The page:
|L to R John Knight, Mark Wastell, random interloper, Neil Arthur, Michael Taylor|
Our friend Martin Cook has written a lovely obituary.
When I was at secondary school Mark was three or four years ahead of me and it was his younger brother David Wastell who was in my class. It was only when I moved down south to that London, and joined the Rovers London Branch football team, that I recognised the surname.
‘Tonto’ was the eccentric chap I had first met on the terraces at Plough Lane one midweek September evening in 1985 as Rovers were humbled into an embarrassing 5:0 defeat in the League Cup, away at plucky Wimbledon.
As one of the 2,110 official crowd that night, and arriving directly from work, Tonto was be-suited in pin-stripes and carrying a black umbrella. Over time I’ve convinced myself he was wearing a bowler hat too (but that is probably just my memory exaggerating the rather plausible caricature).
Shortly after this introduction to the Rovers London Branch I travelled to Wormwood Scrubs fields one Sunday afternoon to make my footballing debut. I was shocked to see the team didn’t have a ‘proper’ Rovers strip and those who didn’t have their own shirts wore a second-hand navy blue Scotland team cast-off.
Tonto wore his old Rovers shirt with pride that day, despite it being riddled with holes, in need of a good wash and failing to comply with any FIFA regulation.
Those who didn’t know Tonto could be excused for thinking he was part of an upper-class elite from Oxford University, merely slumming it with the lumpenproletariat as part of some social experiment. He spoke the Queen’s English, he talked the talk and he introduced me to some big, accountant-speak words – I never new a brand-new football team strip could be ‘amortized’ over a three year term (well, not as such)!
But Tonto was one of us; brought up in Blackburn, a proper Rovers fan, often distraught, sometimes delirious but nearly always there to follow the ‘world’s greatest’ as he would say often.
Despite all his later denials, he really did do a mini-breakdance routine, in front of Don Mackay, Steve Archibald, Ossie Ardiles, Colin Hendry, Howard Gayle and er…Tony Diamond in the Bishop Bonner pub, Bethnal Green, after Rovers had secured a play-off spot away at Millwall in May 1988 (4:1 away victory). We were all delirious that night.
Eventually I became player-manager of the London Branch football team from 1988 to 1991 and soon realised Tonto was one of the most reliable members of the squad. Virtually ever-present, competent around the field and a reliable stand-in goalkeeper; he even weighed-in with a few goals now and again.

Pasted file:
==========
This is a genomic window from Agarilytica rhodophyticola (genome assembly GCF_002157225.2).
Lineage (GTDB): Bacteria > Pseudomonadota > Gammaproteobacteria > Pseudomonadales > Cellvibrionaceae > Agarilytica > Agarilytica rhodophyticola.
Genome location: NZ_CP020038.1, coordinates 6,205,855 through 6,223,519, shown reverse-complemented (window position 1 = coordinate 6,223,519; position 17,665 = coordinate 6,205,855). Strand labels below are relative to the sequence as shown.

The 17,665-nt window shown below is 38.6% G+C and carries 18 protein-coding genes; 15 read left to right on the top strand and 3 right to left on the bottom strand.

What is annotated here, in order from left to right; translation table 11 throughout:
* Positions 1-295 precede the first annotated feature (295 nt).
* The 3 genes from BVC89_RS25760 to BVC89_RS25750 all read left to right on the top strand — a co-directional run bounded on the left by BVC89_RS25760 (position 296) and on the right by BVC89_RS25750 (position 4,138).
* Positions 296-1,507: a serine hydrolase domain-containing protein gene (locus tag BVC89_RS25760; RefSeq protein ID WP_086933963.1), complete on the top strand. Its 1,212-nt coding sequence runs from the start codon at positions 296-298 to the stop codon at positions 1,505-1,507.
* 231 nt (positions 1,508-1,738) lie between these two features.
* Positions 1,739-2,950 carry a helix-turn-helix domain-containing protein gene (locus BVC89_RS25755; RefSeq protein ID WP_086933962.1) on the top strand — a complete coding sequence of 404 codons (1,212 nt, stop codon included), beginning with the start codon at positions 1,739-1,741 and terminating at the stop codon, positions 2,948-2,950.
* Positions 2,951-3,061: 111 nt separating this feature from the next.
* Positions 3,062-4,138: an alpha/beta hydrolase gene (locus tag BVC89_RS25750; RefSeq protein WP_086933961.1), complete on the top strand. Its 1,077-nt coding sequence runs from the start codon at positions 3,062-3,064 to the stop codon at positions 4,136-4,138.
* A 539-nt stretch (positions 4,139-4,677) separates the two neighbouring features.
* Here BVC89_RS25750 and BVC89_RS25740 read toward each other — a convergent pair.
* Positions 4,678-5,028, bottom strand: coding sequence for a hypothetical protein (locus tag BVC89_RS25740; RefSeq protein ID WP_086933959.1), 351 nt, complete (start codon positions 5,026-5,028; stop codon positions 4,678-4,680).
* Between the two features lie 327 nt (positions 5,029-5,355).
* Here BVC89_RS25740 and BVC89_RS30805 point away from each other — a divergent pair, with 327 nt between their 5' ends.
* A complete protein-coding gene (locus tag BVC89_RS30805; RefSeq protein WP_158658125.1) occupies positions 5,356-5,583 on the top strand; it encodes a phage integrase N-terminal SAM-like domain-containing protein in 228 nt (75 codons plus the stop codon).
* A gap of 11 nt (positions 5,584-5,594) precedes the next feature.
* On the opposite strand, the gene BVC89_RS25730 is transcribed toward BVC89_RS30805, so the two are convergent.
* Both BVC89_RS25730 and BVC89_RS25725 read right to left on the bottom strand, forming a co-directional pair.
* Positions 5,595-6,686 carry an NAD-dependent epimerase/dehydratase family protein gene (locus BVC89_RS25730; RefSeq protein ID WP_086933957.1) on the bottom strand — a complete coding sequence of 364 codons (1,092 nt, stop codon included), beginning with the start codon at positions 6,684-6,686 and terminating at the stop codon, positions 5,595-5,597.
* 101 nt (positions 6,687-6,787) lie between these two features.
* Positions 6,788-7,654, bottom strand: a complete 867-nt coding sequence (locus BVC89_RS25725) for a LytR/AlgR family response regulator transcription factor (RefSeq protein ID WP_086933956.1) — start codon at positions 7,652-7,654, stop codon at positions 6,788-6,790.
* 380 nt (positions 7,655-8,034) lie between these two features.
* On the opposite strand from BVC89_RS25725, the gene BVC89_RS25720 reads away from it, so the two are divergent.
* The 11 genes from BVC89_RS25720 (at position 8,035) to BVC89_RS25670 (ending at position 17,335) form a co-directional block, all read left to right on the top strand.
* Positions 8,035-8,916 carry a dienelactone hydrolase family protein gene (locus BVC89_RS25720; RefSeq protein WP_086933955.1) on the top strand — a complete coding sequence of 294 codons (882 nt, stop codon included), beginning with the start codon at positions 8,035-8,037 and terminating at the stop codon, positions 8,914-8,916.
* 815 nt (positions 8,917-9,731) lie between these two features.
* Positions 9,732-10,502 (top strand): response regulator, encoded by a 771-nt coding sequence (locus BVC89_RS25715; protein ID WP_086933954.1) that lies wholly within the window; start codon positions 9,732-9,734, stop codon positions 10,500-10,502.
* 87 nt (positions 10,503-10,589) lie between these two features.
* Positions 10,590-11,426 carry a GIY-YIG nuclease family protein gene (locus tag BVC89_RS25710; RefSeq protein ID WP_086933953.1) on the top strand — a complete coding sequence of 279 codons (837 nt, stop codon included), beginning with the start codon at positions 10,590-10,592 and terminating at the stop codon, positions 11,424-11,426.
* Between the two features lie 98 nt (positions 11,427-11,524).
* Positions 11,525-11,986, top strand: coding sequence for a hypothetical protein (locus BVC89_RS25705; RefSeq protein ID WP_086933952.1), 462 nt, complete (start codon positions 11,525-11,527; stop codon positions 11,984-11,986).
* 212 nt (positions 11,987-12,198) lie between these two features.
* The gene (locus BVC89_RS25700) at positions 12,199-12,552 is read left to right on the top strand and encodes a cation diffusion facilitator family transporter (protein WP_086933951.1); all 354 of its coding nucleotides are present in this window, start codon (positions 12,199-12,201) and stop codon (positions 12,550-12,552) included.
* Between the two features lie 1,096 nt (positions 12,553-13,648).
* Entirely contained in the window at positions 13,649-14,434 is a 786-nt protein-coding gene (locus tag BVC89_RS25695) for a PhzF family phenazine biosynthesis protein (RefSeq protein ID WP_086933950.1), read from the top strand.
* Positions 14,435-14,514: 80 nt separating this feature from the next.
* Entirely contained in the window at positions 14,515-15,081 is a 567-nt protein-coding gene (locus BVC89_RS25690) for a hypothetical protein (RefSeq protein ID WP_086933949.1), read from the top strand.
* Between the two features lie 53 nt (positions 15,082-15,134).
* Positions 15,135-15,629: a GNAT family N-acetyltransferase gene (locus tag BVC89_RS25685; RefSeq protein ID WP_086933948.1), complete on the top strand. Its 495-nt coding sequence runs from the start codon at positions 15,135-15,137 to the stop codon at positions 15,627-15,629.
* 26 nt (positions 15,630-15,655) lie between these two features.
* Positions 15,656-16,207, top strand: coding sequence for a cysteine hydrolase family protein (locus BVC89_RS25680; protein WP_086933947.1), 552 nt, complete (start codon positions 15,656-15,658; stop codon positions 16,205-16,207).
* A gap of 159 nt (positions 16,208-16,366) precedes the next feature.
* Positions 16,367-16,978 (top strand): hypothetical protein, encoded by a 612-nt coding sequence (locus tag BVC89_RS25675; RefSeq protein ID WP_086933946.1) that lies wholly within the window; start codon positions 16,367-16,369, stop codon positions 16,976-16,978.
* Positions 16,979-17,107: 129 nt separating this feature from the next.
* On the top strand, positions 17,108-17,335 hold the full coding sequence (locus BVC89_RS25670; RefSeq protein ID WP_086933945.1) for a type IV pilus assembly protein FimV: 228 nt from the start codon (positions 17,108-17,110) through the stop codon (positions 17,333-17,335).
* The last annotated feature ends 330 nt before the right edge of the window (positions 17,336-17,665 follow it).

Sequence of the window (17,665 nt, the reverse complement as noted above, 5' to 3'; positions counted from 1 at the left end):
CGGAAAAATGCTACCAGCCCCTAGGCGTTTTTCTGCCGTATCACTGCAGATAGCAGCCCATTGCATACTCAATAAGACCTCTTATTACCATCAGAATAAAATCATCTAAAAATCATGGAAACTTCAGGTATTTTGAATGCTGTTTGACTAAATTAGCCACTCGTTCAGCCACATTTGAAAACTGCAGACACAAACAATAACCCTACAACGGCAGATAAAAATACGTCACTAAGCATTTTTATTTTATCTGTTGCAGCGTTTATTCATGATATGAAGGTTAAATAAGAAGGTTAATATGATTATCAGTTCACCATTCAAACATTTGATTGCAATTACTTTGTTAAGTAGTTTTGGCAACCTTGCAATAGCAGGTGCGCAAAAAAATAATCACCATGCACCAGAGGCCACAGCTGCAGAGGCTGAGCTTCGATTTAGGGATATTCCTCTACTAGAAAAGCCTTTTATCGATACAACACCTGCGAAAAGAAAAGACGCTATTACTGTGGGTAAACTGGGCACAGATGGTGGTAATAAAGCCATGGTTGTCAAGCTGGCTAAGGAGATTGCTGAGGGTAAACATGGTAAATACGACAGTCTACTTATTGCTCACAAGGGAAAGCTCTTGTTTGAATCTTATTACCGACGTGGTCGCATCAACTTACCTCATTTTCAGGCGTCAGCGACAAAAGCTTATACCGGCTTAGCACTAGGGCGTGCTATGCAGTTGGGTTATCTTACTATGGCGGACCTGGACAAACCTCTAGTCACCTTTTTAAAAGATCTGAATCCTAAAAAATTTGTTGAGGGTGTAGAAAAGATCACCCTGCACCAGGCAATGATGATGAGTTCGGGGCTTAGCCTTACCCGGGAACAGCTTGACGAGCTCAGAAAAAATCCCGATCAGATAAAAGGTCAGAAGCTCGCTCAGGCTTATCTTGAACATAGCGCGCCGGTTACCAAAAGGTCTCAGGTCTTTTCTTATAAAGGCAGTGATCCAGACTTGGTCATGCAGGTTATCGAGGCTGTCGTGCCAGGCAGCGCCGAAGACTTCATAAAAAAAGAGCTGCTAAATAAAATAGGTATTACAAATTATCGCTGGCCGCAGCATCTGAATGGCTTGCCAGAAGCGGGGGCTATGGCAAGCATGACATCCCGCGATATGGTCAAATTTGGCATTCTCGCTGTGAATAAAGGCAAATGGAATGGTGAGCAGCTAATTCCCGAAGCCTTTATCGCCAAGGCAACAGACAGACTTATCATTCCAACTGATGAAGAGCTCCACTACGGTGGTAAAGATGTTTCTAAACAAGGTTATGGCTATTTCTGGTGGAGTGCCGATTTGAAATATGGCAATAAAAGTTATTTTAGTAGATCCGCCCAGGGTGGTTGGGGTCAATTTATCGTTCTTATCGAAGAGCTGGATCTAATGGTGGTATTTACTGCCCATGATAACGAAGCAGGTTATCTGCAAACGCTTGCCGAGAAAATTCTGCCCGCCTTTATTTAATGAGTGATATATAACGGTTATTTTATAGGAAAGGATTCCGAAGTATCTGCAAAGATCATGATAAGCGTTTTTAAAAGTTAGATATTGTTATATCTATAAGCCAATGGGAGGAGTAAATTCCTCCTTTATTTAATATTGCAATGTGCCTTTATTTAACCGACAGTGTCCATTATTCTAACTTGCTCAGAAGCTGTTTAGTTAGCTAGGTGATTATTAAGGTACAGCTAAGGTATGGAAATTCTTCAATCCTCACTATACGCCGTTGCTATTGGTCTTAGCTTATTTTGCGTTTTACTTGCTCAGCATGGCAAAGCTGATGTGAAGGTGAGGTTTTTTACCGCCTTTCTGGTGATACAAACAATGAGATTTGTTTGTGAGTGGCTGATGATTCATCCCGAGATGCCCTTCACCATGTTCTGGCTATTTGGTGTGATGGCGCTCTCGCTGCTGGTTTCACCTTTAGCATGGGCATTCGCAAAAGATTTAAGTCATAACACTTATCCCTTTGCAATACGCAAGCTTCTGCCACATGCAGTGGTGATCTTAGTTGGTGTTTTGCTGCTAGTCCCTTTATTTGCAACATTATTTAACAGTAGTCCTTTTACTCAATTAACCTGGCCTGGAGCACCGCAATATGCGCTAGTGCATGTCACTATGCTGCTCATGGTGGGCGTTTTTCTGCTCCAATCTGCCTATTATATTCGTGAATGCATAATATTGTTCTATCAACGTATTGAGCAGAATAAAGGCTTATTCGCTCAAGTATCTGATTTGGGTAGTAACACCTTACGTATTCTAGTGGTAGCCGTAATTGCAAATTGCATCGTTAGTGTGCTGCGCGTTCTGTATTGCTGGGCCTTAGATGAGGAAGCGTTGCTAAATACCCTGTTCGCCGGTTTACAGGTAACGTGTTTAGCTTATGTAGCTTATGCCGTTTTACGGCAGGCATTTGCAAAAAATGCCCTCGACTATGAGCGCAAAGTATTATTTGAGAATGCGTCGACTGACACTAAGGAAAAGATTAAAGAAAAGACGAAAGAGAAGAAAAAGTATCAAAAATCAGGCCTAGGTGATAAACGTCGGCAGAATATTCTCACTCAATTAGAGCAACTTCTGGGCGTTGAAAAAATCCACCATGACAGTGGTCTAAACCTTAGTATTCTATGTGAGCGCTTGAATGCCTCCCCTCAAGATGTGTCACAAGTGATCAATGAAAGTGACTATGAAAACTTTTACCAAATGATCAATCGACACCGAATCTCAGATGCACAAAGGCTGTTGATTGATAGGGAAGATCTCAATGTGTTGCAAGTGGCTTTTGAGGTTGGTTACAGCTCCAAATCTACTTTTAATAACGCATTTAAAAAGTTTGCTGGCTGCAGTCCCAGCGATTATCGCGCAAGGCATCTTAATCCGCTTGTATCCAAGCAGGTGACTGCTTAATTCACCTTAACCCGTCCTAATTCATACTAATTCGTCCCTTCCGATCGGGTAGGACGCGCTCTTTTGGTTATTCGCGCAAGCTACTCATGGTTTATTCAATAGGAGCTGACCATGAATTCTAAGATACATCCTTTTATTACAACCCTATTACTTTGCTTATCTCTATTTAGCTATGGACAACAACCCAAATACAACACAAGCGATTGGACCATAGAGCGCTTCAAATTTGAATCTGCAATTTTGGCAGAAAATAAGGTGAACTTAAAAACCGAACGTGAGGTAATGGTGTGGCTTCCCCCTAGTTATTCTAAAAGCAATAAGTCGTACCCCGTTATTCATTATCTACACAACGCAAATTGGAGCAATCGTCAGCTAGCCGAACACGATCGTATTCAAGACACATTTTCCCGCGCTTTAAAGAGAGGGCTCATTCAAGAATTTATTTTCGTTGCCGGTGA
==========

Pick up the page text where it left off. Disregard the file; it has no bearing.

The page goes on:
We were an eclectic bunch but enjoyed three ground-breaking summer football tours; the first two to Brixham in Devon and the third to Brighton. Tonto was part of all three trips and played a blinder in goal at St James’ Park (May 1990) as we narrowly lost 3:1 to a far superior team from Exeter City supporters club.
In Brixham we had all stayed in the guest-house of a former London Branch member (Roger Snowdon) – an old friend to some of the more established team. Following some typically boisterous drinking behaviour from the younger element (of which Mrs Snowdon was most disapproving) the elders, including Tonto, John Knight and Allan Fell, retired to one of the rooms for a late night cup
I shall always remember the incredulity that Tonto displayed when, upon the orders of his wife, Roger Snowdon burst in to ‘check the room for beer!’ Also, having been met by rather childish and muffled laughter from the elder statesmen’s tea party, they were all sent to bed for laughing about it!
Normally, what happens on tour stays on tour, but I can recall (summer 1991) Tonto happily taking part in that most vulgar of working class pursuits, the karaoke night in Brighton! His enthusiastic contribution was a very flat version of the Beatles ‘Lucy in the Sky with Diamonds’
I’m unsure of Tonto’s belief system, but if he is up there in the sky, he’s probably holding court over a pint of Thwaites best, with Noel Brotherston, Ronnie Clayton and Jack Walker and advising them on the pros and cons of equity differentials and the secured bond markets etc.
Over the years I have played football, darts, pool and cricket with Tonto and attended beer festivals, curry houses and countless Rovers matches, home and away. We were in Trelleborg for Rovers first ever adventure in European football and we have shared enigmatic tales of genuine wit and repartee, as often reported in the branch newsletter, Many Miles From Home.
Despite being tagged as an ‘International Man of Mystery’ and regarded as ‘a bit of a boffin’ (terms which I suspect he was secretly happy to be known by) above all, Tonto was a friend, a loyal Rovers fan and a true Blackburnian.
Arte et Labore
(Martin ‘the boy’ Cook – November 2012)